Updated: March 29, 2021 7:22:56 am
The March 26-27 visit to Dhaka by Prime Minister Narendra Modi, his first trip abroad since the outbreak of the COVID-19 pandemic, has conveyed that India attaches great importance to the relationship with its eastern neighbour. Bangladesh is the region’s fastest growing economy, with social indicators that other countries, including India, can learn from, and a vital link without which Delhi cannot realise the full potential of either the economic or strategic underpinnings of its Look East policy. India was instrumental in the birth of Bangladesh, but ties between the two countries, though at their historic best over the last 12 years under Sheikh Hasina, remain complicated. Most recently, the ruling BJP regime’s political rhetoric at home, including its use of the “illegal immigrant” trope, and unsavoury references to Bangladesh in the public conversation on the Citizenship Amendment Act, had spread frost on the ties and threatened to strengthen the hands of Islamist groups opposed to PM Hasina, who see her as too close to Delhi. PM Modi’s visit, to participate in the 50th anniversary commemoration of Bangladesh’s independence day and the 100th birth anniversary celebrations of Mujibur Rehman, the father of Bangladesh, coincides with the West Bengal elections, and could not escape a whiff of the sulphurous poll campaign. That 10 people were killed in protests in Bangladesh against the visit, led by an extremist Islamist group called Hefazat-e-Islam, is shocking. The responsibility for not allowing this to negate the achievements of the visit lies in both capitals.
A joint statement has listed several outcomes from the visit, from connectivity and “people-oriented” border management to anti-COVID-19 vaccines and nuclear energy. But for Bangladesh, the outcome that matters most remains elusive — the finalisation of the agreement to share the waters of the Teesta river, a draft of which was drawn up by both governments in 2011. India’s inability to deliver on this promise is a fallout of the differences between the Centre and West Bengal on the issue. Irrespective of the outcome of the elections in that state, however, it is necessary that Delhi does whatever it takes towards arriving at a pact that can be a win-win for both sides. This will convey to Bangladesh, where India is vying with China for influence, that Delhi can take difficult decisions to help out a neighbour.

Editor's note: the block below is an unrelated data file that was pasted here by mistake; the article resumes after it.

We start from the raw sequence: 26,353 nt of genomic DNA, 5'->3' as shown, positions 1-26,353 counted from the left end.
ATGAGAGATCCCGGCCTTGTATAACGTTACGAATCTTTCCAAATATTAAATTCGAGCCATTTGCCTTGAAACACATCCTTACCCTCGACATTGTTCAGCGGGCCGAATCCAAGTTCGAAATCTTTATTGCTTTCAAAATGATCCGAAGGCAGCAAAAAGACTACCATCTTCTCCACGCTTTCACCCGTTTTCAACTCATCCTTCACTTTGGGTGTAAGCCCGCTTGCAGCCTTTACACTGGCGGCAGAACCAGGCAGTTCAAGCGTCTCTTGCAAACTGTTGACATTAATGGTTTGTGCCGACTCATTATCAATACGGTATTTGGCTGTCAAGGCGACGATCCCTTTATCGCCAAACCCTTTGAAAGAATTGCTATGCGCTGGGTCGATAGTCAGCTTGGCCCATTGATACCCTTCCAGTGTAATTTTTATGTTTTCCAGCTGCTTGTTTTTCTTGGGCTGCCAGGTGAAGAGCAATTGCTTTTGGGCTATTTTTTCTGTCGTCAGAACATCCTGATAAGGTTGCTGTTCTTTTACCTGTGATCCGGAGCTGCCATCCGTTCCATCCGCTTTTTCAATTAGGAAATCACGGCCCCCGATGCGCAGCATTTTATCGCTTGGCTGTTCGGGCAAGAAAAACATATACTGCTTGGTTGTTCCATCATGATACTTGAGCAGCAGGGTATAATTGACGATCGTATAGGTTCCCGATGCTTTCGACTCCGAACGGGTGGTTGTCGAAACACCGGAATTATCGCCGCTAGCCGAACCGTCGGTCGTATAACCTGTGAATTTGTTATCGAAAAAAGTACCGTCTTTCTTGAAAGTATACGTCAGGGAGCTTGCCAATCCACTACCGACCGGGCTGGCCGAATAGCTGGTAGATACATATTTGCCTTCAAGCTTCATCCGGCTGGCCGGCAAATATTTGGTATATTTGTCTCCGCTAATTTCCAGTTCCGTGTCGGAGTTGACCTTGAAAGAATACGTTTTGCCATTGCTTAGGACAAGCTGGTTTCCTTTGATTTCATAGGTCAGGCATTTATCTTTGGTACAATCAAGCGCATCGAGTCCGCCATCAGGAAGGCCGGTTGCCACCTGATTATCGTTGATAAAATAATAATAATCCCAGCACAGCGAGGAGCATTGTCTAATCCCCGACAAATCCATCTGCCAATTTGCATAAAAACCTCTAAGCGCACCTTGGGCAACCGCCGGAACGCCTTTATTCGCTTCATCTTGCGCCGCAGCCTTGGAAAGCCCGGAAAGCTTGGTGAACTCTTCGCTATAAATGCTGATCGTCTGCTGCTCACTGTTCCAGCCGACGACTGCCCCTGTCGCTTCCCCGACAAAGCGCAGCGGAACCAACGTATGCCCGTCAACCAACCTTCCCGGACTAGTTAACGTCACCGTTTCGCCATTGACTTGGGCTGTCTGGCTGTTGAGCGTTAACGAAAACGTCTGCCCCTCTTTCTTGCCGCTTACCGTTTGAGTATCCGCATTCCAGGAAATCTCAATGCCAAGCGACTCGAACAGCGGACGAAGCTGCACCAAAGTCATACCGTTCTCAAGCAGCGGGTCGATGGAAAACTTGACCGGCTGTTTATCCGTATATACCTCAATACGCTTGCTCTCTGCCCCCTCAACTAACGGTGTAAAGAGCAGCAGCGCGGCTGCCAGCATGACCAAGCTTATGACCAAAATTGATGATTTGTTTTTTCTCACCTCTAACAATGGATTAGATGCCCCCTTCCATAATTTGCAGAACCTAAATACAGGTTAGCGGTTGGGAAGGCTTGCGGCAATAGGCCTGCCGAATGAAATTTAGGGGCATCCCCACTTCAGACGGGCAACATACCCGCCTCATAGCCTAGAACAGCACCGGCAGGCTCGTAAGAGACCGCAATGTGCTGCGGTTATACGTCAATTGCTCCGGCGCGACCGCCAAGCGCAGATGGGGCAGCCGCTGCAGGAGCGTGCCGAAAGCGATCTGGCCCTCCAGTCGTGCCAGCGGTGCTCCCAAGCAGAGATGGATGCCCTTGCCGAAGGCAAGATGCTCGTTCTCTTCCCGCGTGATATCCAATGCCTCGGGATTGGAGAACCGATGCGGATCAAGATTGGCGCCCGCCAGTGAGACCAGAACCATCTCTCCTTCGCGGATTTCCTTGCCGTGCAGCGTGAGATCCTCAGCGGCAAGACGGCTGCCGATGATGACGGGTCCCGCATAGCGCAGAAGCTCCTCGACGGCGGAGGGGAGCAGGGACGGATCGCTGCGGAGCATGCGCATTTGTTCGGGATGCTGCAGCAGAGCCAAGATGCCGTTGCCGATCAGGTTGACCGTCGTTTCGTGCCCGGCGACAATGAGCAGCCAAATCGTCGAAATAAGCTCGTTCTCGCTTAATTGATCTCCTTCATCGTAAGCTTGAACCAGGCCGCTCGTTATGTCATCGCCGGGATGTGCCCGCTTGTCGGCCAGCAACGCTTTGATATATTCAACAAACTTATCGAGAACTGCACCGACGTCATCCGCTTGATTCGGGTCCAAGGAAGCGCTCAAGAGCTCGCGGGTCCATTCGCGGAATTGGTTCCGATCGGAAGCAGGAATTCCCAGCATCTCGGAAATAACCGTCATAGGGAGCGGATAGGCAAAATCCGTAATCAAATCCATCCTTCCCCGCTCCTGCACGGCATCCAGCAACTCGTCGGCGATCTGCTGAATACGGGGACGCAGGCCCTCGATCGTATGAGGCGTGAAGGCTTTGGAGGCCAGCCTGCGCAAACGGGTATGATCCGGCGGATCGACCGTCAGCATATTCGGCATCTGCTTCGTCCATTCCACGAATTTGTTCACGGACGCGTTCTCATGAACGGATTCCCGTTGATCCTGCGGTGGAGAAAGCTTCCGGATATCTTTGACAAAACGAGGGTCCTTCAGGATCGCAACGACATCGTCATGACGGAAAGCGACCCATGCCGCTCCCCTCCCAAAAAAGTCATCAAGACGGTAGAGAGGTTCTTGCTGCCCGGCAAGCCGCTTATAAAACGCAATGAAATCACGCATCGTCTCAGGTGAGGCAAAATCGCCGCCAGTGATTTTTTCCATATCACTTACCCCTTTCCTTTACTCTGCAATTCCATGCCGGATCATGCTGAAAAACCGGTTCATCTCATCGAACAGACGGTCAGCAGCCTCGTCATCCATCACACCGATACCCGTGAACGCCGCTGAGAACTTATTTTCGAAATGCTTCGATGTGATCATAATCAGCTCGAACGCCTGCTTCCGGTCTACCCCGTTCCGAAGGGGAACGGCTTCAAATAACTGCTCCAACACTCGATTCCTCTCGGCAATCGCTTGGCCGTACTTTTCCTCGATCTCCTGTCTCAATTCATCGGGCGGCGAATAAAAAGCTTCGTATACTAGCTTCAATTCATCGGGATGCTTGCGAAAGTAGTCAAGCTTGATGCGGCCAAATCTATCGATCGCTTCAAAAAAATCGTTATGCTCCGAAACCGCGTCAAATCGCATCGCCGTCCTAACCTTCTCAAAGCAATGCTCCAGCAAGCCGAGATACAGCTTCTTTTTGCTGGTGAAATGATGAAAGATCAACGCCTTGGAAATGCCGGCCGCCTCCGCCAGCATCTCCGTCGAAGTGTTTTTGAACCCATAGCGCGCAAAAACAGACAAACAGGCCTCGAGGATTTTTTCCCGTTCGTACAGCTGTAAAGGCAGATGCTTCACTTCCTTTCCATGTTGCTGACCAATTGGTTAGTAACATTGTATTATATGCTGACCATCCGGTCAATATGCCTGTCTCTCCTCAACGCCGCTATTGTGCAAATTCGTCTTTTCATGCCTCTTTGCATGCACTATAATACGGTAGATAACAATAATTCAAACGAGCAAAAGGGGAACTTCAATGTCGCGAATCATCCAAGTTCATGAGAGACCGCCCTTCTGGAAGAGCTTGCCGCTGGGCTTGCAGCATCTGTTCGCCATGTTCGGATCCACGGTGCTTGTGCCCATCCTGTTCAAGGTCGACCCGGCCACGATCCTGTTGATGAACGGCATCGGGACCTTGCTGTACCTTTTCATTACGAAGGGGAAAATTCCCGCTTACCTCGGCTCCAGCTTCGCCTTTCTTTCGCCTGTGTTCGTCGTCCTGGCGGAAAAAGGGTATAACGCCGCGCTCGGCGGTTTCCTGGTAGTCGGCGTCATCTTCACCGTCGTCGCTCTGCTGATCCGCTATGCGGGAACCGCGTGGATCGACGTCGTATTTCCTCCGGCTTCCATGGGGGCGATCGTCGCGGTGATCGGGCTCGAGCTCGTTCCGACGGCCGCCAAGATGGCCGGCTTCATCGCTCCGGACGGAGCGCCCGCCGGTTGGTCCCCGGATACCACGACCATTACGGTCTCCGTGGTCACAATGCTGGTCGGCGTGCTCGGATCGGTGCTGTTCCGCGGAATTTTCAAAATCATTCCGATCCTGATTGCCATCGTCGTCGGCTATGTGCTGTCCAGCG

PM Modi drew a vision of a shared future for India and Bangladesh through the “power of democracy”, and utilisation of opportunities of trade, commerce and connectivity to “progress together” and stay united against the challenge posed by terrorism. There were references to “fraternal ties” based on equality, trust and understanding that “transcend a strategic partnership”. But while all countries desire to be recognised as equal, they also want bigger countries to take more responsibility for protecting this equality. This is probably what PM Hasina meant when she said that, as the biggest country in South Asia, India must “play a pioneering role”. Delhi must hold up its end of the pact with Dhaka.